CORVALLIS - As Oregon State University develops three offices to target recruitment and retention of Asian-American, Latino and African American students, planners are looking to OSU's Indian Education Office as a model.

Established in 1991, the office has boosted American Indian and Alaskan Native enrollment at the university from 140 to 200 students and is working to assure that once students are on campus, they earn their degrees, said Michael McCanna, acting coordinator for the Indian Education Office.

"The main functions of the Indian Education Office are recruitment, retention of students and educating the university about Indian issues," McCanna said, "and when we talk about retention we mean much more than persistence.

"Our goal is to work for the steady and timely progress toward a degree, and hopefully assist many of our students in the transition to graduate school," he added.

One issue that touches all facets of his mission is smoothing the transition from high school to university life.

"What many people at the university level don't understand is that many of these students come from reservations or small isolated towns to a university of 14,000 students," McCanna said. "Then they enter freshmen chemistry 101 and there may be as many people in that class as in their entire village back home."

Social customs are sometimes a hurdle, McCanna said. Although emphasis is placed on individuality in the typical American home, for many Native Americans, family and community are the primary values. Individual recognition and the competitive nature of higher education systems often makes these students uncomfortable.

Language can pose another hurdle. While all Indian students speak English, the English language may not be the language spoken most frequently in their homes.

"I've been in Eskimo villages where English is incorporated into their speech, but isn't really the language spoken," said McCanna. "English words and phrases are thrown into the conversation interspersed amidst the local native language.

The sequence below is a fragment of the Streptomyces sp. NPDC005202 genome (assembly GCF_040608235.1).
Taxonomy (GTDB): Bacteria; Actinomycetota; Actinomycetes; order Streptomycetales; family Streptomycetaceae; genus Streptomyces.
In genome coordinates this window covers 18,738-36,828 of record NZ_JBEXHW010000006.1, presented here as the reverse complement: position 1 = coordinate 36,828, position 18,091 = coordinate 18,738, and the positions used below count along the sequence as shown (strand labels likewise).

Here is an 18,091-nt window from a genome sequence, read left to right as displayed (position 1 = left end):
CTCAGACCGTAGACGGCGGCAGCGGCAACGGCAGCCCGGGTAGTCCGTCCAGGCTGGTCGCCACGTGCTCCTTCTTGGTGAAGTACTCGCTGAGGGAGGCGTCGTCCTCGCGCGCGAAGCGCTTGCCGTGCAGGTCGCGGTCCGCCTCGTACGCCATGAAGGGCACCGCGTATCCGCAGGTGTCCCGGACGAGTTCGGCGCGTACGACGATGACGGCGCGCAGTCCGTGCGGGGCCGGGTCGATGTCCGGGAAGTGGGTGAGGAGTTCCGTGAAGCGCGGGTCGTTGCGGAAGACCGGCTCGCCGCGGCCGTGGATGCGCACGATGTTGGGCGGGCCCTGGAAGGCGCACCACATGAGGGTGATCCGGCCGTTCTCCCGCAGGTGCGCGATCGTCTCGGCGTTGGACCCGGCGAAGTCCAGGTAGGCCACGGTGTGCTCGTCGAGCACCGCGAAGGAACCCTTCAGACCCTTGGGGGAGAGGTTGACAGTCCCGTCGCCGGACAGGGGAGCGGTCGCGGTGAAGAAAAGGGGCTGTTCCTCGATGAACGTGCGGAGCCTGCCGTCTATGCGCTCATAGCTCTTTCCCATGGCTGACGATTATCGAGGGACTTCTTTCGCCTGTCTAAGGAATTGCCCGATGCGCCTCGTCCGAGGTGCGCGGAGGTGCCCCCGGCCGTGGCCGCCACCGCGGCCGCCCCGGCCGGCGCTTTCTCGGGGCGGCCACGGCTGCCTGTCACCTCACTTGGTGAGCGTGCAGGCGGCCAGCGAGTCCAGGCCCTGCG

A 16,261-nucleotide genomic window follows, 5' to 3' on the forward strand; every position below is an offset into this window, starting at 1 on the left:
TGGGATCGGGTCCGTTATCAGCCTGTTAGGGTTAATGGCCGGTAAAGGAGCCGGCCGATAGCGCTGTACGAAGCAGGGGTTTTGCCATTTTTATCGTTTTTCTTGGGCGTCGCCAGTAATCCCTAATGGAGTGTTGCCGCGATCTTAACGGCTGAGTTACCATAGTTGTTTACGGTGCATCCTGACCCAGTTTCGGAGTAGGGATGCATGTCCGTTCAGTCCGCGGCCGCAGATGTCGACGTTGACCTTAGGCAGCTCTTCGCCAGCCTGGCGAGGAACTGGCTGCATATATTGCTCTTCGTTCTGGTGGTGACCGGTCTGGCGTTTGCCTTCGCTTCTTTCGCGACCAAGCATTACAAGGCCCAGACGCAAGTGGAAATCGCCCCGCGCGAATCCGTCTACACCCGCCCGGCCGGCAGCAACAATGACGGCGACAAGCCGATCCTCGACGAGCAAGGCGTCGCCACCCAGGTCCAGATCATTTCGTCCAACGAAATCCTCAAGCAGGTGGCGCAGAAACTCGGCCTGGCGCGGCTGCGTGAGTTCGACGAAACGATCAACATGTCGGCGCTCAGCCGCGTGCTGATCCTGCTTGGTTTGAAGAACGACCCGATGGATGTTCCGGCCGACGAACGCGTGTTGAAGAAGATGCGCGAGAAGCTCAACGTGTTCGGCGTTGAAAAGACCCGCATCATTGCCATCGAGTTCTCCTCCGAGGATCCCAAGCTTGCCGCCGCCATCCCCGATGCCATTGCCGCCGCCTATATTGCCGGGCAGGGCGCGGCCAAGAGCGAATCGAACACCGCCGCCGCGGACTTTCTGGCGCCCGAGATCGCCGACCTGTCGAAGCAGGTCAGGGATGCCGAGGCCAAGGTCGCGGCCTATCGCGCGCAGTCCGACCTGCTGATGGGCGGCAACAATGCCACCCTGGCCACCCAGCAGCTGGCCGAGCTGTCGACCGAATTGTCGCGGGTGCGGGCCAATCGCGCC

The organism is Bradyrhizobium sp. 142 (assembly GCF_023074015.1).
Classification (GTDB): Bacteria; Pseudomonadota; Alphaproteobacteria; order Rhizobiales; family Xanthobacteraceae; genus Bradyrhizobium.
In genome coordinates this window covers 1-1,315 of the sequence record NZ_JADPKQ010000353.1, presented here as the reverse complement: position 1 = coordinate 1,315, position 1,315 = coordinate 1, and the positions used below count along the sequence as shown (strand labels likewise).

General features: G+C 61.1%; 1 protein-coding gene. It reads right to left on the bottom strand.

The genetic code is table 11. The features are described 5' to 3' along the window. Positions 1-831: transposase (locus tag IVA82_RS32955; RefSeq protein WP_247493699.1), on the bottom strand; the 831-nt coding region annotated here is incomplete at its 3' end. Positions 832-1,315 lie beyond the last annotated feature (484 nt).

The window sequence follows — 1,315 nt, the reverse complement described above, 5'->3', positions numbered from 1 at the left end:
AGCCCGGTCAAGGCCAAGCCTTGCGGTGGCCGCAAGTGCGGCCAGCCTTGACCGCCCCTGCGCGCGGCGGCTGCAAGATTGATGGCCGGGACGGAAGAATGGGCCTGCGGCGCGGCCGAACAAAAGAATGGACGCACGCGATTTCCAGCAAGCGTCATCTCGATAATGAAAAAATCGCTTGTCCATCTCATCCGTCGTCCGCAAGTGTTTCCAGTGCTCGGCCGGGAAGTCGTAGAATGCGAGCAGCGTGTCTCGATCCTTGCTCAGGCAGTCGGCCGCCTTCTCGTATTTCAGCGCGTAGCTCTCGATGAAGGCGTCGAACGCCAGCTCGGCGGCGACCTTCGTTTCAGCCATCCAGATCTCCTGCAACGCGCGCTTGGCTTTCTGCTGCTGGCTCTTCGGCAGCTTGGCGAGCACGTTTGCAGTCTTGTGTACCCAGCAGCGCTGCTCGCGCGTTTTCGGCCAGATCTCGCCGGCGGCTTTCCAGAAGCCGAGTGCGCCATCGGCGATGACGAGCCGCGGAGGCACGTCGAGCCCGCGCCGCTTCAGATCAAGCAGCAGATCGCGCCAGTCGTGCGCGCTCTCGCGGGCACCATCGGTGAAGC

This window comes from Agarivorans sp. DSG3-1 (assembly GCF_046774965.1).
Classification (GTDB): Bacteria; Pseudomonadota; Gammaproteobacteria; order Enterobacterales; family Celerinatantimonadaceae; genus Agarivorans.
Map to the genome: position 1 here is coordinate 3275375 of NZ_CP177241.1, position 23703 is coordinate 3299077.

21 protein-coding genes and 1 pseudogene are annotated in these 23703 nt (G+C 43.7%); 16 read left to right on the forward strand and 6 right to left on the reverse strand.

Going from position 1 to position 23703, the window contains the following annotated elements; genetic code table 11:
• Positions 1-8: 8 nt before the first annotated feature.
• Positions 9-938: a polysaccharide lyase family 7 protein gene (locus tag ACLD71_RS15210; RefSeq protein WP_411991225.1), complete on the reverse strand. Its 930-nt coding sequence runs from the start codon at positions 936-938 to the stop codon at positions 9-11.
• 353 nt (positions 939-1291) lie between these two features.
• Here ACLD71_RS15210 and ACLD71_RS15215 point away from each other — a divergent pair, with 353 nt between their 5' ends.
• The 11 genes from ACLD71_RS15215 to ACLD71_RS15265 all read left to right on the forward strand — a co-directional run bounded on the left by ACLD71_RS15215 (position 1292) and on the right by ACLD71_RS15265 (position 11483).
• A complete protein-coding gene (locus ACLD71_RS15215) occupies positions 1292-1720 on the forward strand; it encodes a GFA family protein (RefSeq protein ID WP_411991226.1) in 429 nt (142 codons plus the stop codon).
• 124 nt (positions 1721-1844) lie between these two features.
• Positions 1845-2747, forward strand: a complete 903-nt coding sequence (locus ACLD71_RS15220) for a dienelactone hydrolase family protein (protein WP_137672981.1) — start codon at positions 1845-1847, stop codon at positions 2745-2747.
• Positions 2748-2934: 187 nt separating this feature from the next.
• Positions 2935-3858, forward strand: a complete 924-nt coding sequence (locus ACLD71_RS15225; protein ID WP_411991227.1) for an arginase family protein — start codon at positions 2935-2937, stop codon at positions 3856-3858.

"When they leave that environment and arrive at the university, it can be a real culture shock. These students, having come from very close-knit communities, show up on campus with no friends or support group. People have to understand that often these students are the first in their family, or even their village, to go to college. They may have no idea what to expect, or what to do once they get here.

"While we have no intention of being their parents," McCanna pointed out, "we can often take on the role of a big brother or an uncle or aunt and make ourselves available to assist them as they adjust to university life."

To smooth the transition, the Indian Education Office sponsors a variety of programs designed to put students at ease. Just before fall term begins, Indian students are invited to a week-long special orientation where they can meet other Indian or Alaskan Native students.

"For orientation, we have a tour of the campus and introduce them to current and former OSU students. We also have professors come in and talk to them about what will be expected of them in the classroom."

For students who lack the funds to start or complete their OSU education, the office helps students locate scholarships. In addition to listing scholarship sources, the Indian Education Office actively seeks donors willing to fund scholarships, McCanna said.

While McCanna and his staff work closely with Indian students, he said his office can't succeed in a vacuum.

The staff works on activities that involve all members of the campus community, as well as reaching off-campus. Students often are called upon to give a tribal perspective on topics in university classrooms, and they also go into the community to give talks at schools and organizations, McCanna said.

"It is essential that the Indian Education Office maintain close contact with the tribal and urban Indian communities throughout the state."

The office also helps develop academic programs on campus, including the ethnic studies department, which opened in September of 1996.

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Michael McCanna, 541-737-4383